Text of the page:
STUDENTS at the regional French high school in Shediac didn't need time to think about their views on last week's sovereignty vote in neighboring Quebec. "No!" they shouted en masse.
"Our students opposed the vote because they knew that if Quebec broke away, they would be left isolated," says principal Raymond Cormier, who also serves as deputy mayor of this seaside town in the heart of French-speaking Acadia.
"While Quebec has its referendums, Acadians have learned to live in harmony," he adds. "We've had to, we've been a minority so long."
As French-speaking Quebeckers regroup after a narrow defeat for sovereignty, Francophones in New Brunswick say they are close to a "model of cohabitation" with majority English speakers in their own province.
But they also worry that the battle to resist the English language and American culture is far from won.
French speakers make up 86 percent of the province of Quebec, but only 35 percent of New Brunswick. For Quebec separatists, the way to preserve their language and culture is by breaking away from Canada. New Brunswick's Acadians insist that assimilation can best be avoided by drawing on the resources of the whole Canadian nation.
"We are all constantly aware of the American presence south of the border," says New Brunswick Finance Minister Edmond Blanchard.
"But we are convinced that Francophones can preserve their culture better within Canada than outside of it," Mr. Blanchard said.
The key to the Acadian model is a strict equality between minority Francophones and majority Anglophones. A 1981 New Brunswick law mandates bilingualism at all levels of provincial government. In Quebec, minority English speakers need special authorization to attend English schools, while here in New Brunswick, parents can choose between two parallel systems.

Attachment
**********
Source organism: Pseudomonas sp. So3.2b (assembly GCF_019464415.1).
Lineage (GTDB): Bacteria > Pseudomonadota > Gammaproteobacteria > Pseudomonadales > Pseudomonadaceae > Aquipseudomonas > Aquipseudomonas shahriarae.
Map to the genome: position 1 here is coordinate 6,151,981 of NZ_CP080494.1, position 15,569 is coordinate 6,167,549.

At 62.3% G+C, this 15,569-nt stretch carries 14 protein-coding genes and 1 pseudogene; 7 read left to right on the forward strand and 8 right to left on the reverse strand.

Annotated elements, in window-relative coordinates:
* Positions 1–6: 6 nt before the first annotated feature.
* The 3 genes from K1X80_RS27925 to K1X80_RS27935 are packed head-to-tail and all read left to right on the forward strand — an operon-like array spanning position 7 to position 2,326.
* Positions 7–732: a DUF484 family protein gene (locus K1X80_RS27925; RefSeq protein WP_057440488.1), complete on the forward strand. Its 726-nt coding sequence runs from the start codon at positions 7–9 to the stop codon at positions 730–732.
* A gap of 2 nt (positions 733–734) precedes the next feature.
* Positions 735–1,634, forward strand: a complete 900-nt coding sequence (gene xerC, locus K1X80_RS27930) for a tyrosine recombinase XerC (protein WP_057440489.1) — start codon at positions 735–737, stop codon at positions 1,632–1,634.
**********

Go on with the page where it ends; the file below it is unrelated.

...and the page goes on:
Investing in French culture
"New Brunswick is a social laboratory, competing with the melting-pot model that dominates North America," says Lise Ouellette, president of the New Brunswick Acadian Society, the province's main French-speaking lobby.
"We spend millions and billions to save species and plants," she adds. "Why not invest as much in human cultures?"
An October proposal of the New Brunswick Acadian Society urges a policy of "zero assimilation" and calls on the Canadian government to protect and promote the cultural identity of its citizens.
But the group insists that no strategy to resist assimilation could be effective without Quebec. "In a Canada without Quebec, the Francophone population would be 5 percent, a number well below the minimum necessary to constitute a critical mass," the paper argues.
For this reason some 35 busloads of Acadians trekked northwest on the eve of the Oct. 30 sovereignty vote to urge Quebeckers to vote "no" on breaking away from Canada. Nonetheless Shediac's City Hall lowered its own Acadian flag in favor of the blue-and-white flag of Quebec days before the vote to express affection for Quebeckers.
Francophones throughout Canada credit Quebec with launching the 1974 language laws that stemmed what appeared to be the inevitable Anglicization of Canada. But Acadians say that their strategy for the future is very different from that of their Quebec neighbors.
"Quebec says that if you have too many English speakers, you'll lose your French," says Shediac Mayor Raymond LeBlanc. "But that's not what's happening here.
"We've made big progress in the last 50 years in winning respect for the minority language," he adds. "We've always had to fight to get what we have today, but they've started to respect us. When I went to school, our books were English, and we were French. Shediac's business community was once all English. Now it's 95 percent French."